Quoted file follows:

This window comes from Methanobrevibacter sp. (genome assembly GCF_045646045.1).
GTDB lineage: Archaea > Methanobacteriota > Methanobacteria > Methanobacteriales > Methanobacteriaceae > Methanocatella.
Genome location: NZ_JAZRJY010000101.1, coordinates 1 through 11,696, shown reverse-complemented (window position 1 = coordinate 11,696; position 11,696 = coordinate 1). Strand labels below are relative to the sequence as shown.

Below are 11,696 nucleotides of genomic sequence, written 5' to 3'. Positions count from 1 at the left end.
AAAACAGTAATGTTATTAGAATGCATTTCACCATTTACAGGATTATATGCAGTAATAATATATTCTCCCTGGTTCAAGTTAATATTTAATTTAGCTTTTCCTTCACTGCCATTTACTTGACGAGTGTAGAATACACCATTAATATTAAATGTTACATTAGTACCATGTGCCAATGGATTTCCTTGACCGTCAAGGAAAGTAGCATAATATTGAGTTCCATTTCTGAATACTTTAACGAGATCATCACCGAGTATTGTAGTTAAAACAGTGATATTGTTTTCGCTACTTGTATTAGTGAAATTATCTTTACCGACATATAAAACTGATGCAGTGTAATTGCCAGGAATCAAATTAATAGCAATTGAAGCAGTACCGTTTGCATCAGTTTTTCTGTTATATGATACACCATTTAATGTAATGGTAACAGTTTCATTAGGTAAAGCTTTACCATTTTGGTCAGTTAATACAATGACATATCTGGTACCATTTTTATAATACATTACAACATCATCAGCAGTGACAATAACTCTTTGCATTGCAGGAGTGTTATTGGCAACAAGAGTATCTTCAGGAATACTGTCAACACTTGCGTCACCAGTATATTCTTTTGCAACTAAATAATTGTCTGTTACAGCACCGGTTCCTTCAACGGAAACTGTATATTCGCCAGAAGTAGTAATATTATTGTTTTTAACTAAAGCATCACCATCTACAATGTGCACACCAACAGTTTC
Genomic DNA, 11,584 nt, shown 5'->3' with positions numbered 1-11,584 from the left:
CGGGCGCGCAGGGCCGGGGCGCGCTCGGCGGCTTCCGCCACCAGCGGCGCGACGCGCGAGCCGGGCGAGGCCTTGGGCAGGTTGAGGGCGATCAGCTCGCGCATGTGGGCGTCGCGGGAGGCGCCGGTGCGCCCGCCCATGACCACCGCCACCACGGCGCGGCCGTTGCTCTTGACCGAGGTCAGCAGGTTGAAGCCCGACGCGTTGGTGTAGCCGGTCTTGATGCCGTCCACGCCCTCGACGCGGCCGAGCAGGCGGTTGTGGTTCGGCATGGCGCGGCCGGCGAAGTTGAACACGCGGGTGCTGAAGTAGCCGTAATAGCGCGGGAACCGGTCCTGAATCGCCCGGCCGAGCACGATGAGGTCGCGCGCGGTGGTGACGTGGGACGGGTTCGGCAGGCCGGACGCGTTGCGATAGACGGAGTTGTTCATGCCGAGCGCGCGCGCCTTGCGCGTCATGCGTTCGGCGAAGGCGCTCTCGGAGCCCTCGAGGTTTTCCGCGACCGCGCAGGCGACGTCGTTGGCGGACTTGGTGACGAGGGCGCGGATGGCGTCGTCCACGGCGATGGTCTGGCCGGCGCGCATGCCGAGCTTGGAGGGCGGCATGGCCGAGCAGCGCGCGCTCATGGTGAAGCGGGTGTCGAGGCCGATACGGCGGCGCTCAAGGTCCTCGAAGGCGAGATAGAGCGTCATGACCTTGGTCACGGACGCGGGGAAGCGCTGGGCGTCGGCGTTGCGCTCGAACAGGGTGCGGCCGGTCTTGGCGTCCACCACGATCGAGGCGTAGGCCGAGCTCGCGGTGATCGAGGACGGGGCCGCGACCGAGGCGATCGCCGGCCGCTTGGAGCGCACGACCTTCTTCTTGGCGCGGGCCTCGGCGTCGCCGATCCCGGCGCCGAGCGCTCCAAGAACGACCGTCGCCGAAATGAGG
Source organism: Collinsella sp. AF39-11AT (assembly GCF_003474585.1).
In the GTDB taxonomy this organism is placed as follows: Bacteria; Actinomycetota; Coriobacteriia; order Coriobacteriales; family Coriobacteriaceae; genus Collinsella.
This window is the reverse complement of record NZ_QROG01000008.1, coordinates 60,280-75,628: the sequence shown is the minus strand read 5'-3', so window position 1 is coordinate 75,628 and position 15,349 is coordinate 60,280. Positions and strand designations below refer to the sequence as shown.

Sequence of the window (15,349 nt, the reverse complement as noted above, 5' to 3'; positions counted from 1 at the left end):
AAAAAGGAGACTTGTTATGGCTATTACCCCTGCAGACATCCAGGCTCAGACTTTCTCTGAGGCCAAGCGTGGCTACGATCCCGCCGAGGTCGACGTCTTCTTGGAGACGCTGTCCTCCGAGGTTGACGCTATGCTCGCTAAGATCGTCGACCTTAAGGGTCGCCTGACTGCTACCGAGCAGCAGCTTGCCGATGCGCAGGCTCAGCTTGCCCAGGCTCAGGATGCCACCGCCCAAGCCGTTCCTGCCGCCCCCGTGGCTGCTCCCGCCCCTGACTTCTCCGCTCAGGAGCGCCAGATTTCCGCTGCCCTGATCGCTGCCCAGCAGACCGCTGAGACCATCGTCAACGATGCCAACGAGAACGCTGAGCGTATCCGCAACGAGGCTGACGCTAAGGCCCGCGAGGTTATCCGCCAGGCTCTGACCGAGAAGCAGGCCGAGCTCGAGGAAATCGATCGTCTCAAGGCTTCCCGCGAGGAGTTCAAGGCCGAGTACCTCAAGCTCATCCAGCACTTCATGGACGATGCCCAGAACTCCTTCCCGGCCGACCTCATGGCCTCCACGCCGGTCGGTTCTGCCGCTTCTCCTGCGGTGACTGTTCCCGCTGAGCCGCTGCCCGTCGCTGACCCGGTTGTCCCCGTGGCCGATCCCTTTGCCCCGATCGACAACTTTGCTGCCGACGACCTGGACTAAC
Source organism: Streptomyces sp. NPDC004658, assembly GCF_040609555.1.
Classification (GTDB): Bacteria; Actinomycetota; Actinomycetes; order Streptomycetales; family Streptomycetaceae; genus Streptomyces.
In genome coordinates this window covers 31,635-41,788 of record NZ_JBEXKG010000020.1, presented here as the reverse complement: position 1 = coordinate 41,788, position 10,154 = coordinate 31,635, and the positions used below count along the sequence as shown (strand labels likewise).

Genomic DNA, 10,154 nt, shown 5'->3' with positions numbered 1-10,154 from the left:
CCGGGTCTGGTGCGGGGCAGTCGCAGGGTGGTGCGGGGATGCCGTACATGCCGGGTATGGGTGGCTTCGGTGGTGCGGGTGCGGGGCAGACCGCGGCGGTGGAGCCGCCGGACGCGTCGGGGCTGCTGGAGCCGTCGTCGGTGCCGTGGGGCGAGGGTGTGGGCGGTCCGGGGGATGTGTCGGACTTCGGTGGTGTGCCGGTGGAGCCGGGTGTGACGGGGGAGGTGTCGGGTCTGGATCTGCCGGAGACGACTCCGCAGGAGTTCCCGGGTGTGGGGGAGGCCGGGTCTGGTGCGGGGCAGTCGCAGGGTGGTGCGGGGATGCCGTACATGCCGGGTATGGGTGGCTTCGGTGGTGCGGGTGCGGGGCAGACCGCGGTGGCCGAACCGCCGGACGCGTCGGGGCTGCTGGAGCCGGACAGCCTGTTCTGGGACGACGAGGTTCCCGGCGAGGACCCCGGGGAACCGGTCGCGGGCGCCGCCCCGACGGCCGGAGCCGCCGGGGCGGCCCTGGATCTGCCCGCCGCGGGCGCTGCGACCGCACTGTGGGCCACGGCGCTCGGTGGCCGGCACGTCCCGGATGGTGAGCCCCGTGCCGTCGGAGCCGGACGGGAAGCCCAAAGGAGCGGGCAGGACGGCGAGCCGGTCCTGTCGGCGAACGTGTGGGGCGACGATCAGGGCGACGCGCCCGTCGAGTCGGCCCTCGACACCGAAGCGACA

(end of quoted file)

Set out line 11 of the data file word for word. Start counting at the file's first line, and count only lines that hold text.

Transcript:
Sequence of the window (15,349 nt, the reverse complement as noted above, 5' to 3'; positions counted from 1 at the left end):